“Maddeningly pragmatic” was the way David Remnick summed him up last year. He denied himself and his most avid followers the satisfaction of a commission of inquiry into the interrogation transgressions of the Bush-Cheney years; resisted the temptation to take over Citibank when the financial system was tottering; never sent Congress his blueprint for health care—in order to get the CIA focused on al-Qaeda and the hunt for its leader; to raise capital requirements on the banks and get credit flowing without putting the world financial system through the wringer again; to bring home a piece of legislation that would pass Congress if not, while the debate roiled, the bar of liberal opinion. Less driven by polls, at pivotal moments, than any recent president, he gambled on going for broke on health care, against the advice of advisers, with the same single-mindedness with which he went after Osama bin Laden, bagging both with mixed results for himself politically. There was a huge swing to the Republicans in 2010 after the Affordable Care Act was finally pushed, tugged, and wriggled through an unruly Democratic Congress rightly fearful that it might be on its last legs, and a modest bounce after Osama’s demise.
A few hours before the convention’s first gavel, I dropped in on a luncheon forum (sponsored, I can’t avoid mentioning again, by the ubiquitous Bank of America) at which Connecticut’s Democratic governor, Dannel Malloy, was asked Ryan’s question: how a second Obama term would be different. The governor refrained from gushing. Tellingly, he said Obama was poised “to be a great second-term president.” That left a lot unsaid. By indirection, the phrase clearly implied he’d been something less in a first term that had taught him, the governor said, painful “lessons.” A Connecticut congressman, Joe Courtney, chimed in, spelling those lessons out. Republicans were “not to be trusted, not to be worked with.” Their president, their candidate, these Connecticut Democrats were hoping, would show from here on that he’d finally gotten over his “post-partisan” delusions.
In The New New Deal Grunwald, a Time correspondent, also doesn’t gush, but he plainly thinks Washington opinion-mongers have missed the story on Obama’s efforts to grapple with the slide, which the president-elect learned after the election was much worse than anyone yet understood. (With the economic forecasts all pointing down, down, down, Obama wryly asked an adviser days before the election whether it was too late to hand the crisis—and the race—to McCain.) Grunwald seeks to make a case that the American Recovery and Reinvestment Act, passed less than a month after Obama came to office without a single Republican vote in the House and only three in the Senate, deserves to be appreciated as the greatest legislative landmark in decades (at least till the Affordable Care Act came along). This was the oft- derided “stimulus,” which was oversold as an engine for job growth and undersold as an ambitious program to put the collapsing economy on a “new foundation” for the future.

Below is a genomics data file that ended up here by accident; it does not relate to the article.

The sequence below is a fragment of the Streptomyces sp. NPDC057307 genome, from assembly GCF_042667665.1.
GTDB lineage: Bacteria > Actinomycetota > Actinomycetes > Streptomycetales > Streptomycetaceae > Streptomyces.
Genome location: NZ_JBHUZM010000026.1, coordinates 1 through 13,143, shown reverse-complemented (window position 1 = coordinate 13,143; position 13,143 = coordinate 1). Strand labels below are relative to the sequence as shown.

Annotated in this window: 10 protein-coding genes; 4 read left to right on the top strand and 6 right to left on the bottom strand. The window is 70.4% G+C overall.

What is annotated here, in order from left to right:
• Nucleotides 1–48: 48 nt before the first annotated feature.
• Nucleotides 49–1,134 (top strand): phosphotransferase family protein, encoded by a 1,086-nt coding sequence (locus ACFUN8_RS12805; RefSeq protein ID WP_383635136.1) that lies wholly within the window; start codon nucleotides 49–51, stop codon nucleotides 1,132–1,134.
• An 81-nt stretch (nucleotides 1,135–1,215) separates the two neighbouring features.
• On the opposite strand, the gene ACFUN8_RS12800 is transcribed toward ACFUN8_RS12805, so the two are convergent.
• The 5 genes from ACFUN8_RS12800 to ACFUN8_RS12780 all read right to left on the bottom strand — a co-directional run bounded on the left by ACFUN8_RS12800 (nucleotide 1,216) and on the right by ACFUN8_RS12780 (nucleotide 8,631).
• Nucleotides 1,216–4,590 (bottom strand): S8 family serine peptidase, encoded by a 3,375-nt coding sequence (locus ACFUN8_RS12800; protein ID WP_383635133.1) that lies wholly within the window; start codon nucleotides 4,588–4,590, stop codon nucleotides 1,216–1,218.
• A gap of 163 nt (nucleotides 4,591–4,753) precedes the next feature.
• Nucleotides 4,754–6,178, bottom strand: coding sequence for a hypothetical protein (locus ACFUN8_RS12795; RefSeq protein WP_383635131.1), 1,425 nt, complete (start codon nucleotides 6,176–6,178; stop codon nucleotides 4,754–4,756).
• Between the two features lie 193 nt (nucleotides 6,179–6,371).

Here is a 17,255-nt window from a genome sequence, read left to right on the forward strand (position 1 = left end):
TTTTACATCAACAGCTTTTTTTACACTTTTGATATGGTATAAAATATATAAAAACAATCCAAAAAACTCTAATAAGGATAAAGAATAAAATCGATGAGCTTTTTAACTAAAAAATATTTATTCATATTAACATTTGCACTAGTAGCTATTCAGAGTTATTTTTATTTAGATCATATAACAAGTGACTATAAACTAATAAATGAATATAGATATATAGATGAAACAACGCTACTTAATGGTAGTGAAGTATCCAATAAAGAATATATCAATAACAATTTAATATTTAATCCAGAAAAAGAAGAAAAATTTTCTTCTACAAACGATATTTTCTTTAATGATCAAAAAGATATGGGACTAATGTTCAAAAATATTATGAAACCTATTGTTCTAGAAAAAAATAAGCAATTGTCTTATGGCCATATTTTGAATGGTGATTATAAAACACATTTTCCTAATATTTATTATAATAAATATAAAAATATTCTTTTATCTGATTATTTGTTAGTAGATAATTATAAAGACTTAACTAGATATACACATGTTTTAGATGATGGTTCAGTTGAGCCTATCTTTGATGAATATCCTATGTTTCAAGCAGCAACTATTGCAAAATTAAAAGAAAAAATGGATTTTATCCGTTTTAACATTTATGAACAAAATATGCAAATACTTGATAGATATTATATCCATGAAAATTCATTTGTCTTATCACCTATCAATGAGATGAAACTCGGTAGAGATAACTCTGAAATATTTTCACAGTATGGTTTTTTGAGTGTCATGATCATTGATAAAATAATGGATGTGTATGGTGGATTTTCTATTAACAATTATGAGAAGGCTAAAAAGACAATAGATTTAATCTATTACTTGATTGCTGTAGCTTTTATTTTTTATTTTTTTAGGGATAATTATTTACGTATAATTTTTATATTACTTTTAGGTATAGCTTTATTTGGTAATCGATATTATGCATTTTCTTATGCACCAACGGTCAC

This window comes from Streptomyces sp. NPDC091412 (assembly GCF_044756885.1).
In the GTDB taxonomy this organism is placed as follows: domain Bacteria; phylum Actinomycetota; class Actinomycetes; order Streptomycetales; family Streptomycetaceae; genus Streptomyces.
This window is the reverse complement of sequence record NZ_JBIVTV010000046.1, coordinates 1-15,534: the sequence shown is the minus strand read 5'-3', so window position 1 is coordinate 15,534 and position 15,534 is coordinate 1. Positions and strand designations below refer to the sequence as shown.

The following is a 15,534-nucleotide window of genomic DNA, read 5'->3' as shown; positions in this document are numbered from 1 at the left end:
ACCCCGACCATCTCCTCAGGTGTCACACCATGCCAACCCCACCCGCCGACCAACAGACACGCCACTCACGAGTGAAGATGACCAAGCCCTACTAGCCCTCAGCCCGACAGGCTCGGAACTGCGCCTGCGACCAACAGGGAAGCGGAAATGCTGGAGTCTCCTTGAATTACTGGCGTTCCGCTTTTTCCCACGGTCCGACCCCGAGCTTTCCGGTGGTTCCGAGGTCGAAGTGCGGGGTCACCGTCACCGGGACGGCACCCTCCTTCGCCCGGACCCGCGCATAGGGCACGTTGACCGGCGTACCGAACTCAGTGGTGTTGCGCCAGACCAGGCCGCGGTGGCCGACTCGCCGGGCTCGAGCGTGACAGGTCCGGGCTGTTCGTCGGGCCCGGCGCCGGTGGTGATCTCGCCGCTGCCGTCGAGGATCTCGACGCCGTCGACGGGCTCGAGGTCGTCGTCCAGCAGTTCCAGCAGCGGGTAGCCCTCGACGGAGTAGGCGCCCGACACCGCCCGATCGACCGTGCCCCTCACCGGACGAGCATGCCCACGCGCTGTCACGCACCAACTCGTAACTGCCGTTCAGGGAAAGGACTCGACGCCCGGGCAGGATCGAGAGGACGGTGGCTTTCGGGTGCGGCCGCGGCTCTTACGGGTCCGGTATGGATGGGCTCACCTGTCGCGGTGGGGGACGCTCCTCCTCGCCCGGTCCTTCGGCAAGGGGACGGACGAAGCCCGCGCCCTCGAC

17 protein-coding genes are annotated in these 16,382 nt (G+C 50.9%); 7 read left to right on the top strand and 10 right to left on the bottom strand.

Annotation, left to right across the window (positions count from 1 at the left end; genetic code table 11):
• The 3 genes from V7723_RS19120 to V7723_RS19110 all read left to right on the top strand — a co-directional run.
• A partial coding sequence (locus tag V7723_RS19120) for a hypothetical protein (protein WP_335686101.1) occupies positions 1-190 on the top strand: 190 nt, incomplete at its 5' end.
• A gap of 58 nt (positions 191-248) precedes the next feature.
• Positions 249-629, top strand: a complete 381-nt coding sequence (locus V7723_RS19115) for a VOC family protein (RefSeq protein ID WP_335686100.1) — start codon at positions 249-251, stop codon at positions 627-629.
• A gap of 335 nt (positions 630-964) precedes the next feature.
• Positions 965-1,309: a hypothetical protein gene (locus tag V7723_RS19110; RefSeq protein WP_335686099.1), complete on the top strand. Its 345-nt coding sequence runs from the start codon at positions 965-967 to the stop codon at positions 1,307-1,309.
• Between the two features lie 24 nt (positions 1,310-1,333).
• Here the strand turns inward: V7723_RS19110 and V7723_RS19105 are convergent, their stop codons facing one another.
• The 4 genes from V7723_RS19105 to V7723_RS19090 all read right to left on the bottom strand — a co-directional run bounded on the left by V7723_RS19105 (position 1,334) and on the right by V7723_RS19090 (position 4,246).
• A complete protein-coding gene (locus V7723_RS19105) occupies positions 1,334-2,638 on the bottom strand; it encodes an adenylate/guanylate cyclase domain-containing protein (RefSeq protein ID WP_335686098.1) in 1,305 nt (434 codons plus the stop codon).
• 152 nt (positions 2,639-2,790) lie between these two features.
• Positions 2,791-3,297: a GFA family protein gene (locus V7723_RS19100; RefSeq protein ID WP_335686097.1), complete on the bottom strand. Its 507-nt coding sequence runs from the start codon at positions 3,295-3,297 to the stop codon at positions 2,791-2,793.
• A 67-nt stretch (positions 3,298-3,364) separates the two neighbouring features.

In Obama’s view, halting the slide was a necessary but not sufficient aim. Of the $787 billion thrown at the problem in the form of tax cuts, budget support for states, and infrastructure projects, about $150 billion went to clean energy, computerizing the health care system, refurbishing schools, and basic research. It was 50 percent bigger in constant dollars than the entire New Deal, Grunwald asserts, and the biggest investment ever in each of these various fields. Though it was too small in the view of some economists on the left, it was too huge, ambitious, and multifaceted to be grasped; plenty big enough, however, to help inspire the Tea Party revolt.
Ever since, the Republicans have scorned it as “the failed stimulus,” and while most of the targeted bucks appear to have done the intended double duty as Keynesian support and basic investment, Obama never hit on a slogan that would counter the perception of ineffectual, scattershot waste or suggest the promise he’d baked into the act. It was change you could believe in, if it worked, but as the unemployment rate spiraled up in the months before all this spending reversed the trend, who knew or cared? Now, with the spigot turned off, teachers and cops whose jobs were saved in 2009 are being laid off by state governments in the tens of thousands, dragging down the recovery. It thus remains a hard sell, until individual programs are extracted from the unwieldy whole and held up as success stories.
Franklin Roosevelt not being available, it was left to the New Democrat, deregulation advocate, forty-second president, and first husband in waiting to put across the argument that Obama had been brave and more effective than we knew in confronting the collapse. Considering the past bitterness, touchy reconciliation, and hopes for the future of the two presidents and their entourages, Bill Clinton’s appearance on the convention platform on its second night was an occasion of delicious irony as well as a coming together to bring a tear to any unabashed Democrat’s eye. Here was the stuff of dynasties, as if a threatened Tudor had turned to a Plantagenet for support.
* Michael Grunwald, The New New Deal: The Hidden Story of Change in the Obama Era (Simon and Schuster, 2012). ↩
Michael Grunwald, The New New Deal: The Hidden Story of Change in the Obama Era (Simon and Schuster, 2012). ↩